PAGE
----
The Ivy Bridge-EP processor line announced in September 2013 has up to 12 cores and 30 MB third level cache, with rumors of Ivy Bridge-EX up to 15 cores and an increased third level cache of up to 37.5 MB, although an early leaked lineup of Ivy Bridge-E included processors with a maximum of 6 cores.
Both Core-i7 and Xeon versions are produced: the Xeon versions marketed as Xeon E5-1400 V2 act as drop-in replacements for the existing Sandy Bridge-EN based Xeon E5, Xeon E5-2600 V2 versions act as drop-in replacements for the existing Sandy Bridge-EP based Xeon E5, while Core-i7 versions designated i7-4820K, i7-4930K and i7-4960X were released on September 10, 2013, remaining compatible with the X79 and LGA 2011 hardware.
For the intermediate LGA 1356 socket, Intel launched the Xeon E5-2400 V2 (codenamed Ivy Bridge-EN) series in January 2014.These have up to 10 cores.
A new Ivy Bridge-EX line marketed as Xeon E7 V2 had no corresponding predecessor using the Sandy Bridge microarchitecture but instead followed the older Westmere-EX processors.
Processors featuring Intel's HD 4000 graphics (or HD P4000 for Xeon) are set in bold. Other processors feature HD 2500 graphics or HD Graphics unless indicated by N/A.
List of announced desktop processors, as follows:
branding and model
|CPU clock rate||Graphics clock rate|| L3|
| Core i7|
|4960X||6 (12)||3.6 GHz||4.0 GHz||N/A||15 MB||130 W||2013-09-10||$999|| LGA|
| DMI 2.0 |
PCIe 3.0 [a]
|Up to quad|
|Core i7||4930K||3.4 GHz||3.9 GHz||12 MB||$583|
|4820K||4 (8)||3.7 GHz||10 MB||$323|
|3770K||3.5 GHz||650 MHz||1150 MHz||8 MB||77 W||2012-04-23||$332|| LGA|
|Up to dual|
|3770S||3.1 GHz||65 W|
|3770T||2.5 GHz||3.7 GHz||45 W|
|Core i5||3570K||4 (4)||3.4 GHz||3.8 GHz||6 MB||77 W||$225|
|3570S||3.1 GHz||65 W|
|3570T||2.3 GHz||3.3 GHz||45 W|
|3550||3.3 GHz||3.7 GHz||77 W||2012-04-23|
|3550S||3.0 GHz||65 W|
|3475S||2.9 GHz||3.6 GHz||1100 MHz||2012-05-31||$201|
|3470||3.2 GHz||77 W||$184|
|3470S||2.9 GHz||65 W|
|3470T||2 (4)||3 MB||35 W|
|3450||4 (4)||3.1 GHz||3.5 GHz||6 MB||77 W||2012-04-23|
|3450S||2.8 GHz||65 W|
|3350P||3.1 GHz||3.3 GHz||N/A||69 W||2012-09-03||$177|
|3340||650 MHz||1050 MHz||77 W||2013-09-01||$182|
|3340S||2.8 GHz||65 W|
|3335S||2.7 GHz||3.2 GHz||2012-09-03||$194|
|3330||3.0 GHz||77 W||$182|
|Core i3||3250||2 (4)||3.5 GHz||N/A||3 MB||55 W||2013-06-09||$138|| DMI 2.0 |
|3250T||3.0 GHz||35 W||2013-06-09||$138|
|Pentium||G2140||2 (2)||3.3 GHz||55 W||2013-06-09||$86|
|G2120T||2.7 GHz||35 W||2013-06-09||$75|
|G2030||3.0 GHz||55 W||2013-06-09||$64||Dual channel DDR3-1333|
|G2030T||2.6 GHz||35 W||2013-06-09|
|Celeron||G1630||2 (2)||2.8 GHz||2 MB||55 W||2013-09-01||$52|
|G1620T||2.4 GHz||35 W||2013-09-01|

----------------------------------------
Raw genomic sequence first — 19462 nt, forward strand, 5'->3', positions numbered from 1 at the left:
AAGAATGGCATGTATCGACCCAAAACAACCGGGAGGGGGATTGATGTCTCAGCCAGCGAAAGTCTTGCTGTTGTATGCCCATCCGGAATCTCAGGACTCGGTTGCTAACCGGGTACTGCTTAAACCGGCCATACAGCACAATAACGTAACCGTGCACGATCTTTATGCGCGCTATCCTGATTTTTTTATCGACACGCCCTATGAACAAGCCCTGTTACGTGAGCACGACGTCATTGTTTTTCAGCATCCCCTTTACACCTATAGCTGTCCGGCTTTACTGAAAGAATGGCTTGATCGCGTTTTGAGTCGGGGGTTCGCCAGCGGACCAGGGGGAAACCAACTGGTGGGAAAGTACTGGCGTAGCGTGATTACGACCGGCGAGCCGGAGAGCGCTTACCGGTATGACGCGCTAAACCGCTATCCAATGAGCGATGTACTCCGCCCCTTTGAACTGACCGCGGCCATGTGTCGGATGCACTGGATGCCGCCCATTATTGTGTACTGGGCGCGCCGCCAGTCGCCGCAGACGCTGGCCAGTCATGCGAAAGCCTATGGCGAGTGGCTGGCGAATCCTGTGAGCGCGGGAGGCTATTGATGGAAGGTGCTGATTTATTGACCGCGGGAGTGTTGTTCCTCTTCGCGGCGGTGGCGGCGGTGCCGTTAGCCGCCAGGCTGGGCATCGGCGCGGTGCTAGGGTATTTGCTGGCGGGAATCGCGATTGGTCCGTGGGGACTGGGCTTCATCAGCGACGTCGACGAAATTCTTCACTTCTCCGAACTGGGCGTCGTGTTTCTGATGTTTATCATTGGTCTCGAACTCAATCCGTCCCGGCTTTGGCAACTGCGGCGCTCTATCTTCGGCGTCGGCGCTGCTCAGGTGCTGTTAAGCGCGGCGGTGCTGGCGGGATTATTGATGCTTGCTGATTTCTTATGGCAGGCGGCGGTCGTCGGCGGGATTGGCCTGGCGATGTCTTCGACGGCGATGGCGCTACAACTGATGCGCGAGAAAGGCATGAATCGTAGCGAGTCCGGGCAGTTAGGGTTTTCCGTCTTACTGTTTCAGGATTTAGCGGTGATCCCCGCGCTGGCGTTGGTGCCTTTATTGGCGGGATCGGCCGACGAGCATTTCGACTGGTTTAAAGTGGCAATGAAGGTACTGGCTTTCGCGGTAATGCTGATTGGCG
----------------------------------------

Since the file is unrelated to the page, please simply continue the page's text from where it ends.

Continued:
Suffixes to denote:
branding and model
|CPU clock rate||Graphics clock rate|| L3|
|Xeon E7||8893v2||6 (12)||3.4 GHz||3.7 GHz||N/A||37.5 MB||155 W||2014-02-18||$6841|| LGA|
|3× QPI |
|Up to quad|
|8891v2||10 (20)||3.2 GHz|
|8895v2||15 (30)||2.8 GHz||3.6 GHz||OEM|
|8880Lv2||2.2 GHz||2.8 GHz||105 W||$5729|
|8880v2||2.5 GHz||3.1 GHz||130 W|
|8870v2||2.3 GHz||2.9 GHz||30 MB||$4616|
|8857v2||12 (12)||3.0 GHz||3.6 GHz||$3838|
|4860v2||12 (24)||2.6 GHz||3.2 GHz|
|8850v2||2.3 GHz||2.8 GHz||24 MB||105 W||$3059|
|4830v2||10 (20)||2.2 GHz||2.7 GHz||20 MB||$2059|
|4820v2||8 (16)||2.0 GHz||2.5 GHz||16 MB||$1446|
|4809v2||6 (12)||1.9 GHz||N/A||12 MB||$1223||Up to quad|
|Xeon E5||4657Lv2||12 (24)||2.4 GHz||3.2 GHz||30 MB||115 W||2014-03-03||$4394|| LGA|
|2× QPI |
|Up to quad|
|4650v2||10 (20)||25 MB||95 W||$3616|
|4640v2||2.2 GHz||2.7 GHz||20 MB||$2725|
|4624Lv2||1.9 GHz||2.5 GHz||25 MB||70 W||$2405|
|4627v2||8 (8)||3.3 GHz||3.6 GHz||16 MB||130 W||$2108|
|4620v2||8 (16)||2.6 GHz||3.0 GHz||20 MB||95 W||$1611||Up to quad|
|4610v2||2.3 GHz||2.7 GHz||16 MB||$1219|
|4607v2||6 (12)||2.6 GHz||N/A||15 MB||$885||Up to quad|
|4603v2||4 (8)||2.2 GHz||10 MB||$551|
|2697v2||12 (24)||2.7 GHz||3.5 GHz||30 MB||130 W||2013-09-10||$2614||Up to quad|
|2696v2||2.5 GHz||3.3 GHz||120 W||OEM|
|2695v2||2.4 GHz||3.2 GHz||115 W||$2336|
|2692v2||2.2 GHz||3.0 GHz||June 2013||OEM|
|2651v2||1.8 GHz||2.2 GHz||105 W||2013-09-10|
|2690v2||10 (20)||3.0 GHz||3.6 GHz||25 MB||130 W||$2057|
|2680v2||2.8 GHz||115 W||$1723|
|2670v2||2.5 GHz||3.3 GHz||$1552|
|2660v2||2.2 GHz||3.0 GHz||95 W||$1389|
|2650Lv2||1.7 GHz||2.1 GHz||70 W||$1219||Up to quad|
|2648Lv2||1.9 GHz||2.5 GHz||$1479||Up to quad|
|2687Wv2||8 (16)||3.4 GHz||4.0 GHz||150 W||$2108|
|2667v2||3.3 GHz||130 W||$2057|
|2650v2||2.6 GHz||3.4 GHz||20 MB||95 W||$1166|
|2640v2||2.0 GHz||2.5 GHz||$885||Up to quad|
|2628Lv2||1.9 GHz||2.4 GHz||70 W||$1216|
|2643v2||6 (12)||3.5 GHz||3.8 GHz||25 MB||130 W||$1552||Up to quad|
|2630v2||2.6 GHz||3.1 GHz||15 MB||80 W||$612||Up to quad|